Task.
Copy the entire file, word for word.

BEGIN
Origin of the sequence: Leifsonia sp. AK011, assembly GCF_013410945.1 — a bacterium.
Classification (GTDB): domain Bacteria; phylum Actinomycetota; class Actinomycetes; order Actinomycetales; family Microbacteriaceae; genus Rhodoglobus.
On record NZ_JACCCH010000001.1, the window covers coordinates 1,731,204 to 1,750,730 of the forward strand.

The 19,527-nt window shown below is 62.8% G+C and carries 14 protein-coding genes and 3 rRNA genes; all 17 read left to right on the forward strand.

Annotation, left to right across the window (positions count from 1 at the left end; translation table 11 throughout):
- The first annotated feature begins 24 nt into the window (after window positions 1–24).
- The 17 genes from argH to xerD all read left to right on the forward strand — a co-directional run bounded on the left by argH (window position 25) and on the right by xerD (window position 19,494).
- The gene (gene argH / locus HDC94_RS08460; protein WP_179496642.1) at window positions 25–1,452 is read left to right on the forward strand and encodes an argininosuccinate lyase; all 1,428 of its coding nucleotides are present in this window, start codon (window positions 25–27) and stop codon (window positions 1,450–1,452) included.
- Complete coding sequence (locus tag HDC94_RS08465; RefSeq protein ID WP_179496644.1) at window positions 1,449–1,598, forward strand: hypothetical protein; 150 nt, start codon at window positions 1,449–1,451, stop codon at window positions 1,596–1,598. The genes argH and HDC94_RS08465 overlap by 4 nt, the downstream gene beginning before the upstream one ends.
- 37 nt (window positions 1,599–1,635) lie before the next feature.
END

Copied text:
Origin of the sequence: Leifsonia sp. AK011, assembly GCF_013410945.1 — a bacterium.
Classification (GTDB): domain Bacteria; phylum Actinomycetota; class Actinomycetes; order Actinomycetales; family Microbacteriaceae; genus Rhodoglobus.
On record NZ_JACCCH010000001.1, the window covers coordinates 1,731,204 to 1,750,730 of the forward strand.

The 19,527-nt window shown below is 62.8% G+C and carries 14 protein-coding genes and 3 rRNA genes; all 17 read left to right on the forward strand.

Annotation, left to right across the window (positions count from 1 at the left end; translation table 11 throughout):
- The first annotated feature begins 24 nt into the window (after window positions 1–24).
- The 17 genes from argH to xerD all read left to right on the forward strand — a co-directional run bounded on the left by argH (window position 25) and on the right by xerD (window position 19,494).
- The gene (gene argH / locus HDC94_RS08460; protein WP_179496642.1) at window positions 25–1,452 is read left to right on the forward strand and encodes an argininosuccinate lyase; all 1,428 of its coding nucleotides are present in this window, start codon (window positions 25–27) and stop codon (window positions 1,450–1,452) included.
- Complete coding sequence (locus tag HDC94_RS08465; RefSeq protein ID WP_179496644.1) at window positions 1,449–1,598, forward strand: hypothetical protein; 150 nt, start codon at window positions 1,449–1,451, stop codon at window positions 1,596–1,598. The genes argH and HDC94_RS08465 overlap by 4 nt, the downstream gene beginning before the upstream one ends.
- 37 nt (window positions 1,599–1,635) lie before the next feature.